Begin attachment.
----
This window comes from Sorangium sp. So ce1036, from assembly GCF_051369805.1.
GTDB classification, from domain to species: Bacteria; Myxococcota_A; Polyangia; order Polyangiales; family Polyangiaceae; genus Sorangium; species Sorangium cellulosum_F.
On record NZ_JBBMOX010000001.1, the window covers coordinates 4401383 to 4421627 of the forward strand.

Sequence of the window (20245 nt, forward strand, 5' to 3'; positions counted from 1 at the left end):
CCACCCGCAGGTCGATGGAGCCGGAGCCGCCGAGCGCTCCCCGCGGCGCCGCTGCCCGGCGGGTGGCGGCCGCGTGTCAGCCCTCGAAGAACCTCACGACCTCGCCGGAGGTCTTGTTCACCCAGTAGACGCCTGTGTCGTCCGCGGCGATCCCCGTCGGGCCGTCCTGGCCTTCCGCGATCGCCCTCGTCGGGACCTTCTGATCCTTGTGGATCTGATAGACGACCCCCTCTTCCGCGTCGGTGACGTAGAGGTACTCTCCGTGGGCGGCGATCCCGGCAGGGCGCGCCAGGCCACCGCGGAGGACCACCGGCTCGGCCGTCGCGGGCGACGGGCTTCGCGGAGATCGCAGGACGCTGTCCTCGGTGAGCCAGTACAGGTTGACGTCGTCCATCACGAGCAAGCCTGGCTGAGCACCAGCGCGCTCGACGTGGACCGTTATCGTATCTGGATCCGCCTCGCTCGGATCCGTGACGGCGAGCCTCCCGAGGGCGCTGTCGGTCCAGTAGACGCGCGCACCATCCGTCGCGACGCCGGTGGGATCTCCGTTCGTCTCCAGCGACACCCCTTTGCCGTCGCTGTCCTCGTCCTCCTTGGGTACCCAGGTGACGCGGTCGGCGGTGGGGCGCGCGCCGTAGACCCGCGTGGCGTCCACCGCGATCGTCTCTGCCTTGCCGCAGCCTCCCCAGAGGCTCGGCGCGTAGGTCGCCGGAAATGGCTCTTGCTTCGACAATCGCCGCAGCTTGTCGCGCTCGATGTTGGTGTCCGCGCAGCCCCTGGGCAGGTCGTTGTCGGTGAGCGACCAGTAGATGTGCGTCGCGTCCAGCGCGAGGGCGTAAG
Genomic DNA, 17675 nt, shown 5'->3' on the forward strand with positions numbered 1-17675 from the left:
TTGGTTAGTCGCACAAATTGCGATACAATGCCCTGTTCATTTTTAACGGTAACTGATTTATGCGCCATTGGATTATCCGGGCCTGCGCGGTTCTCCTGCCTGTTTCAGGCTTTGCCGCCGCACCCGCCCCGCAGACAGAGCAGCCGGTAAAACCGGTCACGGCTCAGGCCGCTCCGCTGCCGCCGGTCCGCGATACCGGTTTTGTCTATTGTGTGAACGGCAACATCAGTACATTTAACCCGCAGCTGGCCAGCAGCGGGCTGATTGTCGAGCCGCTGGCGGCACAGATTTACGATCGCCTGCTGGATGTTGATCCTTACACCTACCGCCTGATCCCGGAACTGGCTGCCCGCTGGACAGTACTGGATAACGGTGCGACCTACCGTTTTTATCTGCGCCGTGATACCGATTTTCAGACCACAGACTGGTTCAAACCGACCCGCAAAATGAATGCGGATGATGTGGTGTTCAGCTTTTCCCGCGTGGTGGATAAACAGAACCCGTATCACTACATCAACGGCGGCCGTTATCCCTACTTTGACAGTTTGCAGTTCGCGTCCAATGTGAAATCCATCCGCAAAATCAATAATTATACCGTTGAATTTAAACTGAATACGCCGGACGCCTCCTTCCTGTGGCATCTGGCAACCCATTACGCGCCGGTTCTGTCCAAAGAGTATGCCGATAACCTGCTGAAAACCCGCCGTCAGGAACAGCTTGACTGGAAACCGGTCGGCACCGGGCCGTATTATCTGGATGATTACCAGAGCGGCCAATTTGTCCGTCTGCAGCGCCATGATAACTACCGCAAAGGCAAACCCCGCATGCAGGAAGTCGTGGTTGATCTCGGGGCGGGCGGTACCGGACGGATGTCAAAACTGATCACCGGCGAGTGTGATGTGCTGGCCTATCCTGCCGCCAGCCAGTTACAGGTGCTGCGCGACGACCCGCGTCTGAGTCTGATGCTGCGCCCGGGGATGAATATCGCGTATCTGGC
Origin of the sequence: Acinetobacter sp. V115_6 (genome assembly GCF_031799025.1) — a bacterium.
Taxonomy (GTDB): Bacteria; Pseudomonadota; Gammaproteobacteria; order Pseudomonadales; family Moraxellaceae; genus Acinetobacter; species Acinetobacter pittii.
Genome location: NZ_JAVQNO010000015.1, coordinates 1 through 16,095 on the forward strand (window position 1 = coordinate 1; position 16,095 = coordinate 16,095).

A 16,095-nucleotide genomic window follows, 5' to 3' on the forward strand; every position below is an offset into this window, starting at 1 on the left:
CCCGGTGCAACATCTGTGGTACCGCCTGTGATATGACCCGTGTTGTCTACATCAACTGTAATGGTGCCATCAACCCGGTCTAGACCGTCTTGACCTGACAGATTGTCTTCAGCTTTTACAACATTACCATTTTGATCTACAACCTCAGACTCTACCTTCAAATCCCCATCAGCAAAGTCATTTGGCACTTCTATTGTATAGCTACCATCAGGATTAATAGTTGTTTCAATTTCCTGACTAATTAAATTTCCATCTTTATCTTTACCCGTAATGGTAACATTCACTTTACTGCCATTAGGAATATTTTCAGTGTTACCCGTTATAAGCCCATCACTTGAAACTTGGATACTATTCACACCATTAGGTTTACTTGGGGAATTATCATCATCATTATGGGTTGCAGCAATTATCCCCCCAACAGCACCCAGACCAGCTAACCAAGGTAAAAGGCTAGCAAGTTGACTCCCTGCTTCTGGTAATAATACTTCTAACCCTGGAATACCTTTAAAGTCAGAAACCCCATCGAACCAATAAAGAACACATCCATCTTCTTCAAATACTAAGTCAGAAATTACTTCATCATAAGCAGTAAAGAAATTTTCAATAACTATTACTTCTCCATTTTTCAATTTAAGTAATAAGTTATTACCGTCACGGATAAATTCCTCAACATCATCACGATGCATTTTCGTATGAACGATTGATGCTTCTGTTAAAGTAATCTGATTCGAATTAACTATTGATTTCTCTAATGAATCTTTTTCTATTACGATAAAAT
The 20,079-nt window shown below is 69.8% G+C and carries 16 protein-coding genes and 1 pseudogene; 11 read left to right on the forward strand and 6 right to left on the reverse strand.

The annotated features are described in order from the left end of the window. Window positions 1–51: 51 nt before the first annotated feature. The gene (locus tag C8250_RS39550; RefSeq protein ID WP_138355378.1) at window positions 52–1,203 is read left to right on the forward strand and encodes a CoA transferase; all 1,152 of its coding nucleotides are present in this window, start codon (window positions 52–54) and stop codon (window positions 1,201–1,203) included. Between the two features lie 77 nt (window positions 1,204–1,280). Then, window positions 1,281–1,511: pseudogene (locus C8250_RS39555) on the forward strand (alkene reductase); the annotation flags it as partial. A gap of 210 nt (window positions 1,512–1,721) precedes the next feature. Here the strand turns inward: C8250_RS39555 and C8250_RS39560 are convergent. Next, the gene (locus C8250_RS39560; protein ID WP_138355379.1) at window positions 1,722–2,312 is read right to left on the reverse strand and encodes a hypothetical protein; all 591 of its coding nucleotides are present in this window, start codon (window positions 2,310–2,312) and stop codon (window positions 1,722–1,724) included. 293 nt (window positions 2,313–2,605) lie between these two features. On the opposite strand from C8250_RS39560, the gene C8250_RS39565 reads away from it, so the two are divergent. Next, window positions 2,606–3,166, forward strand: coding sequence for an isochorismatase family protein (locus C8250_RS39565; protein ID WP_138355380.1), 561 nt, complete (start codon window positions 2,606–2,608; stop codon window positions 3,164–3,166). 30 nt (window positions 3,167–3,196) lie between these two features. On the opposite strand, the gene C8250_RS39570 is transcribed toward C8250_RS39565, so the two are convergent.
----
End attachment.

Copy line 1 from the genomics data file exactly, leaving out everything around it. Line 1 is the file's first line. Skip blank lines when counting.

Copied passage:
This window comes from Sorangium sp. So ce1036, from assembly GCF_051369805.1.